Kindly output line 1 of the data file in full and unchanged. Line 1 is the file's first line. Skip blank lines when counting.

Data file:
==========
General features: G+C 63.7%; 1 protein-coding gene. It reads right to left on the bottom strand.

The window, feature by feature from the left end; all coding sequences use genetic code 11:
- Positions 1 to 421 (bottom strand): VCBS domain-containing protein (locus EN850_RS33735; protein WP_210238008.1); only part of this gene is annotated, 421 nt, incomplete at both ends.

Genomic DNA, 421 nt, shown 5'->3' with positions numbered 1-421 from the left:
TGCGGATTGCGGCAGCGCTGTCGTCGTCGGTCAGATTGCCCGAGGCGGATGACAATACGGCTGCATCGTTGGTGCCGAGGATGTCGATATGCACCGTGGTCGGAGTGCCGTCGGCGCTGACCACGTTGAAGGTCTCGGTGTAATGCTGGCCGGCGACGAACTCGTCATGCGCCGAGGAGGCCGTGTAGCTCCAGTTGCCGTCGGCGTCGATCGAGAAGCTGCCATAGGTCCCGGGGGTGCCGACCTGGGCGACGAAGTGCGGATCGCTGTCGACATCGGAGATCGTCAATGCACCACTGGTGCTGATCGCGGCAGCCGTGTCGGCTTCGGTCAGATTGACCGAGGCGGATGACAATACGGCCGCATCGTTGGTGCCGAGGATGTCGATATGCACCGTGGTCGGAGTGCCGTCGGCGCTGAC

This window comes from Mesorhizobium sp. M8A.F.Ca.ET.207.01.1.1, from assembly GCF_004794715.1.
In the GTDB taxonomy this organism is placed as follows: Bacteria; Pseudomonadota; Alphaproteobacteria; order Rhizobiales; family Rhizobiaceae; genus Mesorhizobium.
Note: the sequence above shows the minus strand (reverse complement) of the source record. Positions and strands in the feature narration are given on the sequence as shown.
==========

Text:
General features: G+C 63.7%; 1 protein-coding gene. It reads right to left on the bottom strand.